Weight and Diabetes

Weight and Diabetes

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Being at a healthy weight is a good idea for everyone, but it's even more important for kids with diabetes. Why? Because carrying extra weight can make it harder to keep blood sugar levels under control.

When kids with diabetes are at a healthy weight, they may have fewer diabetes symptoms and problems. This is true for all people with diabetes — whether they have type 1 or type 2.

Diabetes and Your Weight

What Happens in Diabetes?

Being overweight is directly related to type 2 diabetes. Most people are overweight when they first find out they have it. The extra weight can make it harder for their bodies to use sugar, or glucose (say: GLOO-kose), the way it should.

That's why people who have type 2 diabetes will be encouraged to get to a healthy weight by eating right and getting regular exercise. Exercise not only burns calories, but it can also help the body use insulin (say: IN-suh-lin) better. This makes it easier to keep blood sugar levels on track.

Being at a healthy weight makes it less likely that someone will get type 2 diabetes. And if someone already has type 2 diabetes, losing weight can make their diabetes easier to manage and can even reduce the amount of medicine they need.

With type 1, the person may have the opposite problem — weight loss. Before they know they have type 1 diabetes, kids may lose weight because their bodies can't use glucose properly. Once someone knows they have type 1 diabetes and gets treatment, he or she usually gets back to a healthy weight.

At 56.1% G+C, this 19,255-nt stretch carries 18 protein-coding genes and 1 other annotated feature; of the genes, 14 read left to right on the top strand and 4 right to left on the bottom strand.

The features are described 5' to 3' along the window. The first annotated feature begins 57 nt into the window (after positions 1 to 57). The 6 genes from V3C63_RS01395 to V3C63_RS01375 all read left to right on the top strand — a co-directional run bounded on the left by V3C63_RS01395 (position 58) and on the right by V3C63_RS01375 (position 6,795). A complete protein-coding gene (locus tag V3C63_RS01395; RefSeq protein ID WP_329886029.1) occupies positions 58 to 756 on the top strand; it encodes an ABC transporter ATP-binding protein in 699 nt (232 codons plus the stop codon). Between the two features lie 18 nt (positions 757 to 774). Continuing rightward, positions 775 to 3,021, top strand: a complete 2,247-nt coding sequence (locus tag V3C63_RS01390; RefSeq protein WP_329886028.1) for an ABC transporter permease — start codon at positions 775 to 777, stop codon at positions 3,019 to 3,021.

Though weight loss is the more typical problem before diagnosis, it's also possible a kid with type 1 diabetes might be overweight. If so, it can make it hard for the kid to keep his or her blood sugar levels under control.

Are You at a Healthy Weight?

Doctors use your weight and height to calculate your body mass index (BMI). The BMI is a number that helps doctors judge whether your weight is healthy.

Your doctor will tell you if you should lose weight to manage your diabetes. If it turns out you don't need to lose weight, you can still help your health by eating good-for-you foods and getting a lot of play time.

If your doctor wants you to lose some weight, you might feel upset or sad. But try to focus your energy on getting healthy. You can do it — with some help from your family, doctor, and the rest of your health care team!

Your diabetes meal plan already helps you know what to eat, so you may just need to eat a little less and be more active. You don't have to run on a treadmill — you can just do more fun stuff outside, like ride your bike and play outside with your friends.

Kids with diabetes should never try fad diets or skip meals or snacks to lose weight. These things aren't good for anyone, and they're especially bad for kids with diabetes. You need to keep your blood sugar levels on track, and extreme diets can mess them up. Also, never skip insulin injections to lose weight — it can make you get very sick in just a few hours!

If you follow your doctor's advice about food and exercise, you can reach your weight-loss goal — safely and successfully.

Reviewed by: Steven Dowshen, MD
Date reviewed: August 2013

Note: All information is for educational purposes only. For specific medical advice, diagnoses, and treatment, consult your doctor.

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Related Resources
OrganizationAmerican Diabetes Association (ADA) The ADA website includes news, information, tips, and recipes for people with diabetes.
Web SiteChildren With Diabetes This website offers true stories about kids and teens who have diabetes.
Web SiteJoslin Diabetes Center The website of this Boston-based center has information about how to monitor blood sugar and manage diabetes.
OrganizationJuvenile Diabetes Research Foundation International (JDRF) JDRF's mission is to find a cure for diabetes and its complications through the support of research.
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